Next-Gen Audi Q7 Shows of its Wares Ahead of Detroit
13 Décembre 2014 - Autoblog
Meet what is sure to be one of the bigger debuts at the upcoming 2015 Detroit Auto Show. The next-generation Audi Q7 has been the subject of spy shots and conjecture for quite some time.
After all, it was easily the oldest vehicle in the Audi range, having hit the market way back in 2006. But with this new model, Audi has comprehensively updated its fullsizer, adding some cutting-edge tech, updating some classic engines, and taking a whole lot out.
As is the theme nowadays, particularly among large crossovers and SUVs, Audi has put the Q7 on a massive diet with a mix of ultra-high-strength, hot-shaped steel and aluminum, trimming over 700 pounds of body fat and lowering the Q7's weight to just under 4,400 pounds. This was accomplished while maintaining virtually identical dimensions to the current model.
While Audi USA hasn't released its info on the Q7, the Euro-spec model will continue to offer a pair of engines that should be very familiar to US consumers, with a 3.0-liter, supercharged V6 gas engine and a 3.0-liter TDI V6.
The 3.0-liter TDI has been bumped up from 240 horsepower to 272 ponies, while torque is up from 406 pound-feet to 443. This extra grunt has trimmed the 0-60 time from a leisurely 7.3 seconds down to 6.3, while the fuel economy has jumped up to 41.3 US miles per gallon, converted from the European cycle (so expect the EPA numbers to be a bit lower).
The supercharged 3.0-liter, meanwhile, has been amped up to match the output of its application in the S4 sport sedan, jumping from 280 hp and 295 lb-ft to 333 ponies and 325 lb-ft. Once again, the 0-100 time falls dramatically thanks to the power bump and weight loss, dropping from 7.7 seconds to a far more zippy 6.1.
The most exciting news is the long-rumored arrival of the Q7 E-Tron, a plug-in hybrid that's mated to a six-cylinder diesel engine and Quattro all-wheel drive. Audi claims this world-first production powertrain will return 138.4 US miles per gallon, emit less than 50 grams of CO2 per kilometer and allow the Q7 E-Tron to travel up to 56 km on electric power alone. The combo of the 258-hp diesel V6 and 94-kilowatt electric motor blesses the big PHEV with a total system output of 373 hp and peak torque of 516 lb-ft. In fact, Audi says the Q7 E-Tron can hit 100 km/h in just 6.1 seconds on electric power alone (the normal 0-100 time is six seconds flat).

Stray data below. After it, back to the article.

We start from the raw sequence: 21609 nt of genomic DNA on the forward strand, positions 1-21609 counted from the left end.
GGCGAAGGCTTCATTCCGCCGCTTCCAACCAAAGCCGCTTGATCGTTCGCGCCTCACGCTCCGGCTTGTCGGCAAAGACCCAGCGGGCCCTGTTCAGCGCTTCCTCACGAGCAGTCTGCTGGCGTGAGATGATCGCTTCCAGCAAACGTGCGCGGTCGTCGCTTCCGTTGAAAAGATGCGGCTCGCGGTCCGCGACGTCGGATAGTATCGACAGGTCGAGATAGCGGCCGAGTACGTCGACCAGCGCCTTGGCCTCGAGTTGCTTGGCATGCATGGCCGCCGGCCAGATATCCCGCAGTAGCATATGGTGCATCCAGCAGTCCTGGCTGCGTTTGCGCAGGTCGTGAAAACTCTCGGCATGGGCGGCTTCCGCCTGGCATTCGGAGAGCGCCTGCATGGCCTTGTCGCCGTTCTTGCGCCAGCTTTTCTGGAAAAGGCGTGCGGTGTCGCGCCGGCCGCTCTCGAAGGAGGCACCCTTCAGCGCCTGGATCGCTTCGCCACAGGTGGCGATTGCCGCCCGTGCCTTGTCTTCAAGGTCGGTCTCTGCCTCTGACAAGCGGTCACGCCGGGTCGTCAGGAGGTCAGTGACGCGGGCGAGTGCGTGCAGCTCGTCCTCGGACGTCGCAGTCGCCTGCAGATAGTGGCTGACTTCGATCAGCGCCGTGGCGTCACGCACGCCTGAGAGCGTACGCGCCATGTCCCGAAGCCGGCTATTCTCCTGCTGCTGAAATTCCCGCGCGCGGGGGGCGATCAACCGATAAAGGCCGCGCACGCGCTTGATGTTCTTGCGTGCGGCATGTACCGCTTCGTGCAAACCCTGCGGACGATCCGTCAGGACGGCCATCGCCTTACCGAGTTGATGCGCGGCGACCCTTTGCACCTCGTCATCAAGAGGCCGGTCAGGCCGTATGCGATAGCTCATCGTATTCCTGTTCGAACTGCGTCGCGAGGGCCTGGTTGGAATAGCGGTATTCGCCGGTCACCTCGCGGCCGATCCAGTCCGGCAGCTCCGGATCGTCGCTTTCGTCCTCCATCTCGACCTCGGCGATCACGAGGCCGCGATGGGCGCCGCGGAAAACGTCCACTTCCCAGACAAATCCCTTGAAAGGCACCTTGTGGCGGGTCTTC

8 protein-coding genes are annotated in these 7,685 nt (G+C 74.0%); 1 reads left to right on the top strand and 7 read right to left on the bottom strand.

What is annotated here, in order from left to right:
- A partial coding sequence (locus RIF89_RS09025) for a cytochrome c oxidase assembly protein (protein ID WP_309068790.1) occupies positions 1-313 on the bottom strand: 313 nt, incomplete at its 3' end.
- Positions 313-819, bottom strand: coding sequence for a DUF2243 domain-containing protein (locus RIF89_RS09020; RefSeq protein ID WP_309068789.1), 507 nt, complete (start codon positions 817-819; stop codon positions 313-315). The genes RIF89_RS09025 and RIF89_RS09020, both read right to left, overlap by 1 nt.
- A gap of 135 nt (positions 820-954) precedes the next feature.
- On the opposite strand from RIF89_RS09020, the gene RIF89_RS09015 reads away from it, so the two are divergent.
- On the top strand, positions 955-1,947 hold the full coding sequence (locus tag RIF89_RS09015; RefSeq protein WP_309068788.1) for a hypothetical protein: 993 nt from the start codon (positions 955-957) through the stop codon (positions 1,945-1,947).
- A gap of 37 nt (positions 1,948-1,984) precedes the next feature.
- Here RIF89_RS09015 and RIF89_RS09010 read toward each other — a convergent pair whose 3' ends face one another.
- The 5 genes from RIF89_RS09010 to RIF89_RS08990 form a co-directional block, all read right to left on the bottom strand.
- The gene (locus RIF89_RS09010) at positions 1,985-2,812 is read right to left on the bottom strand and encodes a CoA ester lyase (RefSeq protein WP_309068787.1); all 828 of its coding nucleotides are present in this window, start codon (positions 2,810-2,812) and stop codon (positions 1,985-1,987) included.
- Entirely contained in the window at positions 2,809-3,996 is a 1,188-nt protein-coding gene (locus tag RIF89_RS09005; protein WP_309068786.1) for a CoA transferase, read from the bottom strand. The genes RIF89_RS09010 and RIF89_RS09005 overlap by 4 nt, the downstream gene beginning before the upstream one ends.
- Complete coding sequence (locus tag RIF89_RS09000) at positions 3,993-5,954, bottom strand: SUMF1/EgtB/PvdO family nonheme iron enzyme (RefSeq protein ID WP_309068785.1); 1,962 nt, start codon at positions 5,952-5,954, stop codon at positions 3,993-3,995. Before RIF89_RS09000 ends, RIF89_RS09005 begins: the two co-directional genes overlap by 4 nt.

In addition to the three aforementioned means of motivation, Audi will offer its European customers, at least, a lower-output variant of the 3.0-liter diesel, as well as a version of the fullsize CUV with the ubiquitous 2.0-liter, turbocharged four-cylinder.
Diesel, gas and E-Tron powertrains will be fitted with a new eight-speed automatic and Quattro all-wheel drive, which will offer a new, lightweight automatically locking center differential that's actually integrated with the transmission. With the help of torque vectoring, Quattro can dispatch up to 85 percent of the engine's power to the rear axle and 70 percent to the front.
The Q7's new cabin expands on the clean, fashionable stylings we've come to expect from Audi. The dash looks like an evolved form of that found on the Audi A6, A7 and A8, with a pop-up navigation screen crowning a center that's somewhat short and light on controls, aside from the HVAC systems. Taking a page from the book of the new TT, the Q7 will feature a 12.3-inch TFT "virtual cockpit" that replaces traditional dials.
Orders will open for German Q7 customers in the spring, with deliveries slated to begin this summer. German-market prices will start at 61,000 euros (around $76,000 at today's rates).